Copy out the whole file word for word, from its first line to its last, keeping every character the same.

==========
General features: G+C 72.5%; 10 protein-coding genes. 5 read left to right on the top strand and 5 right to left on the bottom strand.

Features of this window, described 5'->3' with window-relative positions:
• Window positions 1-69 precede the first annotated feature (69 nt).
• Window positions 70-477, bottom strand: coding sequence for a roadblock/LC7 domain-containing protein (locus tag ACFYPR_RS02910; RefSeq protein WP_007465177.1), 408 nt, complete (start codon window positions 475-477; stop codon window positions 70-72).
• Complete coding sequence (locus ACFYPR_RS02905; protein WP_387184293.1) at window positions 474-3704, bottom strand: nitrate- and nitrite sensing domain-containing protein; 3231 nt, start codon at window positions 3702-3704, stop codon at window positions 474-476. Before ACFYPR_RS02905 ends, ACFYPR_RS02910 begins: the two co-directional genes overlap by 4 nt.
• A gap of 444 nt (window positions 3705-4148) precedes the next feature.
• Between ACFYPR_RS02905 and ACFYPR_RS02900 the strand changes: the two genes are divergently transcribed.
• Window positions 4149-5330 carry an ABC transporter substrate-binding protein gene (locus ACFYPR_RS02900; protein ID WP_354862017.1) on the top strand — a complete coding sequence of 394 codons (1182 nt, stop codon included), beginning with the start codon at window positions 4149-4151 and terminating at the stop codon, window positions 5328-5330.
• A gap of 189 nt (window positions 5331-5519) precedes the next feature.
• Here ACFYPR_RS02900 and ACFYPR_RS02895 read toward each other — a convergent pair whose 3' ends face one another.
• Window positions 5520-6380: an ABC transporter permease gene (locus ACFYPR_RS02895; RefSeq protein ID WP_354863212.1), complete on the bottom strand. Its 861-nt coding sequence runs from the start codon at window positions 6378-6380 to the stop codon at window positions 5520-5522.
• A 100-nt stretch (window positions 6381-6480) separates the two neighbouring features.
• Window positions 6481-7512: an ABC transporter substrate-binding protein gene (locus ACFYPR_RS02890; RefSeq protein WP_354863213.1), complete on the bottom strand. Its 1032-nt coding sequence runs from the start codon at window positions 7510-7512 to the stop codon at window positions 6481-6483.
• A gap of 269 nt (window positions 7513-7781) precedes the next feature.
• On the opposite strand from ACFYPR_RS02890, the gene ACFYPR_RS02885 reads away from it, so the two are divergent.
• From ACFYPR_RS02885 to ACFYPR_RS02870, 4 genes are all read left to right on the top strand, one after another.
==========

General features: G+C 72.5%; 10 protein-coding genes. 5 read left to right on the top strand and 5 right to left on the bottom strand.

Features of this window, described 5'->3' with window-relative positions:
• Window positions 1-69 precede the first annotated feature (69 nt).
• Window positions 70-477, bottom strand: coding sequence for a roadblock/LC7 domain-containing protein (locus tag ACFYPR_RS02910; RefSeq protein WP_007465177.1), 408 nt, complete (start codon window positions 475-477; stop codon window positions 70-72).
• Complete coding sequence (locus ACFYPR_RS02905; protein WP_387184293.1) at window positions 474-3704, bottom strand: nitrate- and nitrite sensing domain-containing protein; 3231 nt, start codon at window positions 3702-3704, stop codon at window positions 474-476. Before ACFYPR_RS02905 ends, ACFYPR_RS02910 begins: the two co-directional genes overlap by 4 nt.
• A gap of 444 nt (window positions 3705-4148) precedes the next feature.
• Between ACFYPR_RS02905 and ACFYPR_RS02900 the strand changes: the two genes are divergently transcribed.
• Window positions 4149-5330 carry an ABC transporter substrate-binding protein gene (locus ACFYPR_RS02900; protein ID WP_354862017.1) on the top strand — a complete coding sequence of 394 codons (1182 nt, stop codon included), beginning with the start codon at window positions 4149-4151 and terminating at the stop codon, window positions 5328-5330.
• A gap of 189 nt (window positions 5331-5519) precedes the next feature.
• Here ACFYPR_RS02900 and ACFYPR_RS02895 read toward each other — a convergent pair whose 3' ends face one another.
• Window positions 5520-6380: an ABC transporter permease gene (locus ACFYPR_RS02895; RefSeq protein ID WP_354863212.1), complete on the bottom strand. Its 861-nt coding sequence runs from the start codon at window positions 6378-6380 to the stop codon at window positions 5520-5522.
• A 100-nt stretch (window positions 6381-6480) separates the two neighbouring features.
• Window positions 6481-7512: an ABC transporter substrate-binding protein gene (locus ACFYPR_RS02890; RefSeq protein WP_354863213.1), complete on the bottom strand. Its 1032-nt coding sequence runs from the start codon at window positions 7510-7512 to the stop codon at window positions 6481-6483.
• A gap of 269 nt (window positions 7513-7781) precedes the next feature.
• On the opposite strand from ACFYPR_RS02890, the gene ACFYPR_RS02885 reads away from it, so the two are divergent.
• From ACFYPR_RS02885 to ACFYPR_RS02870, 4 genes are all read left to right on the top strand, one after another.